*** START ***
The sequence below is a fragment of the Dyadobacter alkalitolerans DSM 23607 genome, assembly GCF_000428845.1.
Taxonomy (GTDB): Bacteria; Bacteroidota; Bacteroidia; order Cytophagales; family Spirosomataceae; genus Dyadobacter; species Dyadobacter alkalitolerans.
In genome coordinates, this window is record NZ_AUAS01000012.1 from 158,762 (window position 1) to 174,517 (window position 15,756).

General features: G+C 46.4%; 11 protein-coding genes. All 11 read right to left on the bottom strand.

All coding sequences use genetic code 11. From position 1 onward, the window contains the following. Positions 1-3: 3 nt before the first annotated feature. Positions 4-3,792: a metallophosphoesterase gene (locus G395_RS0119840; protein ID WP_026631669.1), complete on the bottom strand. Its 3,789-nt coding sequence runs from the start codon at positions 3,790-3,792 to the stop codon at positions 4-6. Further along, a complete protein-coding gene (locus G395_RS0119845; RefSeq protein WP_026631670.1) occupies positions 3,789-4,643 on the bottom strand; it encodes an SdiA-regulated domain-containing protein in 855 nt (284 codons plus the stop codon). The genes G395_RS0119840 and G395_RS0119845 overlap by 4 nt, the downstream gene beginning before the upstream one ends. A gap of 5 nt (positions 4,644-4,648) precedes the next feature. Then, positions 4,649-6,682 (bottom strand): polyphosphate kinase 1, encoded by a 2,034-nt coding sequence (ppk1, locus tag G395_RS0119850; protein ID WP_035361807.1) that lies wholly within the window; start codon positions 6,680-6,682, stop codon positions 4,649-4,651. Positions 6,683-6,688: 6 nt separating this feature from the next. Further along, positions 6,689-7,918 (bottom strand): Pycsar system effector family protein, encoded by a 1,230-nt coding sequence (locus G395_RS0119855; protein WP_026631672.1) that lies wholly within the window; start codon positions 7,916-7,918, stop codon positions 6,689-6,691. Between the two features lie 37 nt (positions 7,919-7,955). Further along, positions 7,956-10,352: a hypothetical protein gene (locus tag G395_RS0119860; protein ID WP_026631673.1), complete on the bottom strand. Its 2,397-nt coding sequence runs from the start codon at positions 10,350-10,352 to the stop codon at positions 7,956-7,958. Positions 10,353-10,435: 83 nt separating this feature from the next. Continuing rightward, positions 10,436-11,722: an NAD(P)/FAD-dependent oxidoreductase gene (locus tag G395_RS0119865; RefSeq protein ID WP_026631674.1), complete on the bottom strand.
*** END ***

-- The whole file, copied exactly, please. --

The sequence below is a fragment of the Dyadobacter alkalitolerans DSM 23607 genome, assembly GCF_000428845.1.
Taxonomy (GTDB): Bacteria; Bacteroidota; Bacteroidia; order Cytophagales; family Spirosomataceae; genus Dyadobacter; species Dyadobacter alkalitolerans.
In genome coordinates, this window is record NZ_AUAS01000012.1 from 158,762 (window position 1) to 174,517 (window position 15,756).

General features: G+C 46.4%; 11 protein-coding genes. All 11 read right to left on the bottom strand.

All coding sequences use genetic code 11. From position 1 onward, the window contains the following. Positions 1-3: 3 nt before the first annotated feature. Positions 4-3,792: a metallophosphoesterase gene (locus G395_RS0119840; protein ID WP_026631669.1), complete on the bottom strand. Its 3,789-nt coding sequence runs from the start codon at positions 3,790-3,792 to the stop codon at positions 4-6. Further along, a complete protein-coding gene (locus G395_RS0119845; RefSeq protein WP_026631670.1) occupies positions 3,789-4,643 on the bottom strand; it encodes an SdiA-regulated domain-containing protein in 855 nt (284 codons plus the stop codon). The genes G395_RS0119840 and G395_RS0119845 overlap by 4 nt, the downstream gene beginning before the upstream one ends. A gap of 5 nt (positions 4,644-4,648) precedes the next feature. Then, positions 4,649-6,682 (bottom strand): polyphosphate kinase 1, encoded by a 2,034-nt coding sequence (ppk1, locus tag G395_RS0119850; protein ID WP_035361807.1) that lies wholly within the window; start codon positions 6,680-6,682, stop codon positions 4,649-4,651. Positions 6,683-6,688: 6 nt separating this feature from the next. Further along, positions 6,689-7,918 (bottom strand): Pycsar system effector family protein, encoded by a 1,230-nt coding sequence (locus G395_RS0119855; protein WP_026631672.1) that lies wholly within the window; start codon positions 7,916-7,918, stop codon positions 6,689-6,691. Between the two features lie 37 nt (positions 7,919-7,955). Further along, positions 7,956-10,352: a hypothetical protein gene (locus tag G395_RS0119860; protein ID WP_026631673.1), complete on the bottom strand. Its 2,397-nt coding sequence runs from the start codon at positions 10,350-10,352 to the stop codon at positions 7,956-7,958. Positions 10,353-10,435: 83 nt separating this feature from the next. Continuing rightward, positions 10,436-11,722: an NAD(P)/FAD-dependent oxidoreductase gene (locus tag G395_RS0119865; RefSeq protein ID WP_026631674.1), complete on the bottom strand.